Static SQL vs Dynamic SQL: Which to use?

July 26, 2017

in faq, plsql

Static SQL vs Dynamic SQL

Some questions do not have definitive answers. "Is a full table scan bad? Should this design be denormalized? Will partitioning this table help?" The answers vary widely depending on the specifics on the problem.

Fortunately, "Should I use static SQL or dynamic SQL?" is not one of those questions.

You can come to a decision quickly  if you follow this rule of thumb:

If it can be done in static SQL, do it in static SQL.

Consider dynamic SQL only if it cannot be done in static SQL.


Here are a few reasons why, if there exists a choice, you should go for static SQL.

1. Static SQL provides compile time checking. Dynamic SQL does not.

Let’s say we write a PL/SQL stored procedure containing a buggy SQL (e.g. invalid column name in SELECT) – static SQL in the first example, dynamic SQL in the second. Compile the procedure.

With static SQL:

SQL> -- PL/SQL procedure with static SQL
SQL> -- containing an error
SQL> create or replace procedure
  2             column_wrong_static
  3  as
  4     name varchar2(10);
  6  begin
  7    -- Incorrect column name in SQL
  9    select namewrong into name
 10    from emp
 11    where rownum = 1;
 12  end;
 13  /

Warning: Procedure created with compilation errors.

SQL> sho err

PL/SQL: SQL Statement ignored

PL/SQL: ORA-00904: "NAMEWRONG": invalid identifier

With static SQL, you learn right at the time of compilation that there is something wrong with it. If the code refers to non-existent database objects or the privileges to access the objects are missing, the compiler gives you that information then and there.

With dynamic SQL:

SQL> -- PL/SQL procedure with dynamic SQL
SQL> -- containing an error
SQL> create or replace procedure
  2                   column_wrong_dynamic
  3  as
  4     name varchar2(10);
  6  begin
  7    -- Incorrect column name in SQL
  8    execute immediate
  9    'select namewrong into name
 10    from emp
 11    where rownum = 1';
 12  end;
 13  /

Procedure created.

In the dynamic SQL version of the same query, no error was reported; the procedure got compiled successfully. Dynamic SQL has delayed the detection of the error, which means you will get an unpleasant surprise when you run the procedure.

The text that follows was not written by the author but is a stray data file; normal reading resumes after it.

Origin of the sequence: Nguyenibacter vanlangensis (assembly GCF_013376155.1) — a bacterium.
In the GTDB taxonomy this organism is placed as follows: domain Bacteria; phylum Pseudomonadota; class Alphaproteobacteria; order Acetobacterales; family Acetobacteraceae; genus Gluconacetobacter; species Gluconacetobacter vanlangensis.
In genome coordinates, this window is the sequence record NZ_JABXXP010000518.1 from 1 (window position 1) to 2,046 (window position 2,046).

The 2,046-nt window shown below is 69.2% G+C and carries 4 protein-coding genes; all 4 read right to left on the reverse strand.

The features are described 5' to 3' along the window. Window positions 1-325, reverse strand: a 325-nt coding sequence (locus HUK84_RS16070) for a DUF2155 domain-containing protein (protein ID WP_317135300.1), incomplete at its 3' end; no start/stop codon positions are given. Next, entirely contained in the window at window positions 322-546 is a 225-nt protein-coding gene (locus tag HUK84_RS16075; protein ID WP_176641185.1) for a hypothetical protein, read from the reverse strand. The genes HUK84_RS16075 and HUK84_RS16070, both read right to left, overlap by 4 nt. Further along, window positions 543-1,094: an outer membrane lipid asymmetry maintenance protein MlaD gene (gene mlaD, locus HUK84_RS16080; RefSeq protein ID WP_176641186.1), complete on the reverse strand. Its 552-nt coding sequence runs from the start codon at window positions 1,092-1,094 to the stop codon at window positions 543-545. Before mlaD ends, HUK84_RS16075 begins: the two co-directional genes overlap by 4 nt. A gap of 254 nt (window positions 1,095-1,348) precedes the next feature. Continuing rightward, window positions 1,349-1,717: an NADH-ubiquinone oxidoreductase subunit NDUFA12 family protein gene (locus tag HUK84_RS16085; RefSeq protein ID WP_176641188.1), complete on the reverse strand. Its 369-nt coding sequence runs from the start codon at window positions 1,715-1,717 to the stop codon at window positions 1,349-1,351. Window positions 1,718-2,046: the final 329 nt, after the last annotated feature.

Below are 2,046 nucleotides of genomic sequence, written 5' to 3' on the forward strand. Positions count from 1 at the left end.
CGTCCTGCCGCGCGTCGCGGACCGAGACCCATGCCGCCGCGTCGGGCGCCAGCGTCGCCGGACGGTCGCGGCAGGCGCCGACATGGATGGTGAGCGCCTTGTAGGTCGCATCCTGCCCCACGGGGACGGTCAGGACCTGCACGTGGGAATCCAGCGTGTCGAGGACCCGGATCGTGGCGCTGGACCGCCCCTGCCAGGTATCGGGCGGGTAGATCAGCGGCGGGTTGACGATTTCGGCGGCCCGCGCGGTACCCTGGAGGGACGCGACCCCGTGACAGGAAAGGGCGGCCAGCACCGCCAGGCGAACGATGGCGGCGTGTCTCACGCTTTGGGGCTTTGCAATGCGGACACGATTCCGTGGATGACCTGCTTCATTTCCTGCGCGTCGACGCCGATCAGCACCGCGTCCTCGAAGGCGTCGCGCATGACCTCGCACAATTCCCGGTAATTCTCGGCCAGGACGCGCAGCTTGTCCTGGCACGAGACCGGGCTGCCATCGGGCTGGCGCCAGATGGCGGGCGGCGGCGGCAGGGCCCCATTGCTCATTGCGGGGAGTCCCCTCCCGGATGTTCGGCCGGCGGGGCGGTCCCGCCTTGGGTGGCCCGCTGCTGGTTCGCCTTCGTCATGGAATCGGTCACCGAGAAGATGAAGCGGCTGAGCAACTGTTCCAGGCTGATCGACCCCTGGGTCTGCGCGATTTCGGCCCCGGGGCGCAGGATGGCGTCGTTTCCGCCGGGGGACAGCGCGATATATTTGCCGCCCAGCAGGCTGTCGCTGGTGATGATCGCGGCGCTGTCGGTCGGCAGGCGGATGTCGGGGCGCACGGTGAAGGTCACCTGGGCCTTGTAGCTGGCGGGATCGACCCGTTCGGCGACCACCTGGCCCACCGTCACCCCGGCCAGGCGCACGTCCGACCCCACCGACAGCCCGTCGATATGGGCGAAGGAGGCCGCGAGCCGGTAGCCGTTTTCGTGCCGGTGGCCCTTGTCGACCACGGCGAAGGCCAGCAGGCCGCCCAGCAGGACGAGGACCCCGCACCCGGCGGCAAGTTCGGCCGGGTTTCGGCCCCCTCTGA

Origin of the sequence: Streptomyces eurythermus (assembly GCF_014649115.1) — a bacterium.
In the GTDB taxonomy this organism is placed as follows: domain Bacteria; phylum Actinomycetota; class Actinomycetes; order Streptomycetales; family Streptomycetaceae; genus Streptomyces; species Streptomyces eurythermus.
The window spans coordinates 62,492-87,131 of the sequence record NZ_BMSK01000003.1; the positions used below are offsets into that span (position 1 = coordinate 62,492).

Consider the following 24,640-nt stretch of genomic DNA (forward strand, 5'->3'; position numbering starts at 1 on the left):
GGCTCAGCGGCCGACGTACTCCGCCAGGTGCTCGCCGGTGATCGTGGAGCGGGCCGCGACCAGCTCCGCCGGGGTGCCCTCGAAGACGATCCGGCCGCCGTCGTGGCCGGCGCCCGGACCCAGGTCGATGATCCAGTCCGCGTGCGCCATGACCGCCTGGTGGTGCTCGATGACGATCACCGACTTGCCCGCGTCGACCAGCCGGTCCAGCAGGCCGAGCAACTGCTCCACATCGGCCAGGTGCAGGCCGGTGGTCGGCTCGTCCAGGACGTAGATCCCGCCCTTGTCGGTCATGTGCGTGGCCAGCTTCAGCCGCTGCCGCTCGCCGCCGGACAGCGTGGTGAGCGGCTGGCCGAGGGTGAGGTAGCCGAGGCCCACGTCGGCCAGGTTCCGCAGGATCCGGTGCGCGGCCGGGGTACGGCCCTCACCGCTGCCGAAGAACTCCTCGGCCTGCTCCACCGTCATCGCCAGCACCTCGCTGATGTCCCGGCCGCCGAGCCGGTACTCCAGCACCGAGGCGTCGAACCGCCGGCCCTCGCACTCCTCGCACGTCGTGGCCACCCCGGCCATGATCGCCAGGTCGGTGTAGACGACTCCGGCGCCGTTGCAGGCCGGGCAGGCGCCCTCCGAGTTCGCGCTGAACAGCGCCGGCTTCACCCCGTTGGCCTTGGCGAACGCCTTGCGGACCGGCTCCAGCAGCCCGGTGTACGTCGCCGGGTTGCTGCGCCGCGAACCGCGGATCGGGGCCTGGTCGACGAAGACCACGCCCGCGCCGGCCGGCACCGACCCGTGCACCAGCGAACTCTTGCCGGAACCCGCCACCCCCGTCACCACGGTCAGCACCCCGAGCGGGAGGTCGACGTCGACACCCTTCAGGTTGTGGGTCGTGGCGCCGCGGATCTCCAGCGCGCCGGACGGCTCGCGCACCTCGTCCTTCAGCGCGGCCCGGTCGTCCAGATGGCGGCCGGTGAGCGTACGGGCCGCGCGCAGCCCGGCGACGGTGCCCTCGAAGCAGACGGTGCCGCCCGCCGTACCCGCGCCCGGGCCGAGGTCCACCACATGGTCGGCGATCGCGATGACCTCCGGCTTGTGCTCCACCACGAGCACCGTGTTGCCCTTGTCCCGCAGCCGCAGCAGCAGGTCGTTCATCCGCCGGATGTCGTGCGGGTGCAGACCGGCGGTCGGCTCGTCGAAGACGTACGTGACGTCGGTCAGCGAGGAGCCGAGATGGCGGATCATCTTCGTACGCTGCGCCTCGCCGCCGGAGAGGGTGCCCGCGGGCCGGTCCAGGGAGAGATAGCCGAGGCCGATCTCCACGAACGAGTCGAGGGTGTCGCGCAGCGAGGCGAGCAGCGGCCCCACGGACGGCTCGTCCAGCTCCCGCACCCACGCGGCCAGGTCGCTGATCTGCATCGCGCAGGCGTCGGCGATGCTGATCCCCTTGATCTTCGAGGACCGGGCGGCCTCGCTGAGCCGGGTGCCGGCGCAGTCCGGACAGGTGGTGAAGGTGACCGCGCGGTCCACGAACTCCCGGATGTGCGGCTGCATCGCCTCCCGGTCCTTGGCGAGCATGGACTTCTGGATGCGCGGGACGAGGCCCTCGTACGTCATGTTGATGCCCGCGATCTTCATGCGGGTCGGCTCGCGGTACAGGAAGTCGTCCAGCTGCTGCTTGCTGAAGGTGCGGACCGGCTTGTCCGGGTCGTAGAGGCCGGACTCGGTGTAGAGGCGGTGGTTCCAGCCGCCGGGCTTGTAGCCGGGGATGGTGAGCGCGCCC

SQL> exec column_wrong_dynamic;
BEGIN column_wrong_dynamic; END;

ERROR at line 1:
ORA-00904: "NAMEWRONG": invalid identifier
ORA-06512: at "HR.COLUMN_WRONG_DYNAMIC", line 8
ORA-06512: at line 1

The examples above show that, at compile time, static SQL gives you far stronger guarantee of the correctness of your code than dynamic SQL.

2. Static SQL creates schema object dependencies. Dynamic SQL does not.

On successful compilation of PL/SQL stored procedures with static SQL, Oracle sets up dependencies for objects referenced in the SQL.

With dynamic SQL, no such dependencies are set up.

Lack of dependency information makes it harder to analyze the impact of changes to database objects.

For example, if you need to drop table EMP and, before you do that, want to check how many objects depend on EMP. Oracle is able to point out that the procedure using static SQL depends on it; it does not do the same with dynamic SQL.

SQL> exec dbms_utility.get_dependency('TABLE', 'HR', 'EMP');

PL/SQL procedure successfully completed.

3. Dynamic SQL comes with greater security risks

Beware of SQL injection when dealing with dynamic SQL.

Forget to bind inputs properly and you could find yourself in a mess similar to Little Bobby Table’s school’s:

For more about securing dynamic SQL, read Dynamically Dangerous Code.

4. Static SQL (usually) performs better than Dynamic SQL

All else being equivalent, static SQL has a performance advantage over dynamic SQL since static SQL is parsed and validated only once, and the same can be executed multiple times.

5. Static SQL is easier to read and maintain than Dynamic SQL

This difference sounds trivial when set against weighty matters of security and dependency checking; in reality the unwieldiness of dynamic SQL is often its biggest drawback.

It is hard to read big chunks of dynamic SQL being strung together and understand what the final SQL would look like at runtime. Debugging errors is that much tougher when you cannot readily picture the SQL causing the error.

In large long-running projects, developers come and go – those maintaining the code may not clearly know why something was written a certain way or the full range of scenarios the dynamic SQL works with. In changing complex dynamic SQL, it is all too easy to introduce bugs. And so the overheads of maintenance tend to be a lot higher with dynamic SQL than with static SQL.

Are there any good use cases for dynamic SQL? We’ll look at a few in a future post.

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